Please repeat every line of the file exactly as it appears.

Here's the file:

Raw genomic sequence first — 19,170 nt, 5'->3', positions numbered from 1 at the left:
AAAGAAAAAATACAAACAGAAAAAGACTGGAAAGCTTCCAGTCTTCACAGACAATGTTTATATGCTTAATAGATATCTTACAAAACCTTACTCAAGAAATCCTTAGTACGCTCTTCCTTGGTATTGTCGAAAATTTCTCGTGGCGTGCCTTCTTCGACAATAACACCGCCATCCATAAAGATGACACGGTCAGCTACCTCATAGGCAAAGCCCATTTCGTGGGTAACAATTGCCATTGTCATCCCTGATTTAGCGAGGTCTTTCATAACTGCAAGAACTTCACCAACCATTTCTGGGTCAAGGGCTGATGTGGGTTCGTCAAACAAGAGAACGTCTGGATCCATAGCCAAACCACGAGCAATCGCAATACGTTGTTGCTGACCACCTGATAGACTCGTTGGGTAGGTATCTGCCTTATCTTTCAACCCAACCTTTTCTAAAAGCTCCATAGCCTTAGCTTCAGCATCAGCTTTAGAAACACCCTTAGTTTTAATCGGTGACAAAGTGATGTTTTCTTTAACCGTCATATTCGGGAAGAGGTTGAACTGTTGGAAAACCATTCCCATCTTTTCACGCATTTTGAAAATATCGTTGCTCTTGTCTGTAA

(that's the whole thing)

Raw genomic sequence first — 19,170 nt, 5'->3', positions numbered from 1 at the left:
AAAGAAAAAATACAAACAGAAAAAGACTGGAAAGCTTCCAGTCTTCACAGACAATGTTTATATGCTTAATAGATATCTTACAAAACCTTACTCAAGAAATCCTTAGTACGCTCTTCCTTGGTATTGTCGAAAATTTCTCGTGGCGTGCCTTCTTCGACAATAACACCGCCATCCATAAAGATGACACGGTCAGCTACCTCATAGGCAAAGCCCATTTCGTGGGTAACAATTGCCATTGTCATCCCTGATTTAGCGAGGTCTTTCATAACTGCAAGAACTTCACCAACCATTTCTGGGTCAAGGGCTGATGTGGGTTCGTCAAACAAGAGAACGTCTGGATCCATAGCCAAACCACGAGCAATCGCAATACGTTGTTGCTGACCACCTGATAGACTCGTTGGGTAGGTATCTGCCTTATCTTTCAACCCAACCTTTTCTAAAAGCTCCATAGCCTTAGCTTCAGCATCAGCTTTAGAAACACCCTTAGTTTTAATCGGTGACAAAGTGATGTTTTCTTTAACCGTCATATTCGGGAAGAGGTTGAACTGTTGGAAAACCATTCCCATCTTTTCACGCATTTTGAAAATATCGTTGCTCTTGTCTGTAA